Every version of Word that I’ve used has included the auto correct option. Word comes with a list of commonly misspelled words. When you misspell a word on the list, Word automatically corrects it. You can add words to the list. For example, you might have a difficult to spell place name or surname that you never get right.
In my case, I have an accent over the last e in my name. Treme is properly presented as Tremé. I’ve learned to use a key combination to add the accent. However, another option is to add an entry to the auto correct list. Adding an entry is a two-step process. First, you need to open the AutoCorrect dialog box, and then you need to make an entry.
Open the AutoCorrect Dialog
For Word 2003, click Tools, and then AutoCorrect Options.
For Word 2007 and 2010:
In Word 2007, click the Office Button, and then Word Options. The Word Options dialog appears.
In Word 2010, click File, and then Options. The Word Options dialog appears.
For Word 2007 or 2010, select Proofing from the menu on the left, and then click the AutoCorrect Options button. The AutoCorrect dialog appears.
Make an Entry
1. In the Replace field, enter the word you misspell as you misspell it.
2. In the With field, enter the word as it should be spelled.
3. Click OK.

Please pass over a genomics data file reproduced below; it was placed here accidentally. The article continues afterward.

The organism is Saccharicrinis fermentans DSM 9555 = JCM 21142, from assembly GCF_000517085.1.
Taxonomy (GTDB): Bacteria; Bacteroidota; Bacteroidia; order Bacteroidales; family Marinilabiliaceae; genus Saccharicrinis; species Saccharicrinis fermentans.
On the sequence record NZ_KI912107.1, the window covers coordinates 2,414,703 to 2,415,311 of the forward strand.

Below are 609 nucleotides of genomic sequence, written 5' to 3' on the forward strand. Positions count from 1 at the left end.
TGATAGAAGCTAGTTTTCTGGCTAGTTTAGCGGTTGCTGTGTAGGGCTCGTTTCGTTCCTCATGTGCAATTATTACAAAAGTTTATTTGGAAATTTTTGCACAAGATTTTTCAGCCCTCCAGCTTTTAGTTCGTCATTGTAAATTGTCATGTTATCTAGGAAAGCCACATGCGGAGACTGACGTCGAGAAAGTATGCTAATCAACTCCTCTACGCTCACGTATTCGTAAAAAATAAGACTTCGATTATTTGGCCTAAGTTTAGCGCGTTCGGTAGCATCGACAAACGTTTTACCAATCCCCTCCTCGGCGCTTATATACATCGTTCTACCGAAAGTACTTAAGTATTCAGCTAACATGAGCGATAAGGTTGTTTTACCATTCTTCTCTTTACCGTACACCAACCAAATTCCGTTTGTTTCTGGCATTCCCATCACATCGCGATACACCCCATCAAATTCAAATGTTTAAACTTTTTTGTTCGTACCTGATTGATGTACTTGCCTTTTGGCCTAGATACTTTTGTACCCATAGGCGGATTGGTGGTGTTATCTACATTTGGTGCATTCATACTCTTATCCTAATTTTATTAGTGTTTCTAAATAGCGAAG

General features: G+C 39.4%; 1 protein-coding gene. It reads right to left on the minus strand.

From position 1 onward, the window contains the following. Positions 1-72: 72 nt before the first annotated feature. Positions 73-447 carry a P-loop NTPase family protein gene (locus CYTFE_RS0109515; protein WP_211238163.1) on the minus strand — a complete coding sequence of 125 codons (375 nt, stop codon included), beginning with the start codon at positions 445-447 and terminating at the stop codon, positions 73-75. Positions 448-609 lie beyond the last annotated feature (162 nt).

4. For 2007 and 2010, click OK on the Word Options dialog.
Open a Word document and test the auto correct; that is, misspell the word as you usually would. When you press the spacebar, Word should substitute the correct spelling.
I’ve used auto correct to great advantage. For example, when I type AJB and hit the spacebar, Word automatically corrects it to Ananias Jackson Booth because I’ve set it up to do that for me. If you have to type something like Saute Sainte Marie repeatedly, it’s easy to add SSM as an entry to be corrected to Saute Sainte Marie.
When the auto correct corrects something incorrectly, hold down the Ctrl key and type Z (Ctrl + Z) to undo the correction.
The upshot is that auto correct gives you additional options for a variety of circumstances. Like most things with Word, you are limited only by how imaginatively you use the software.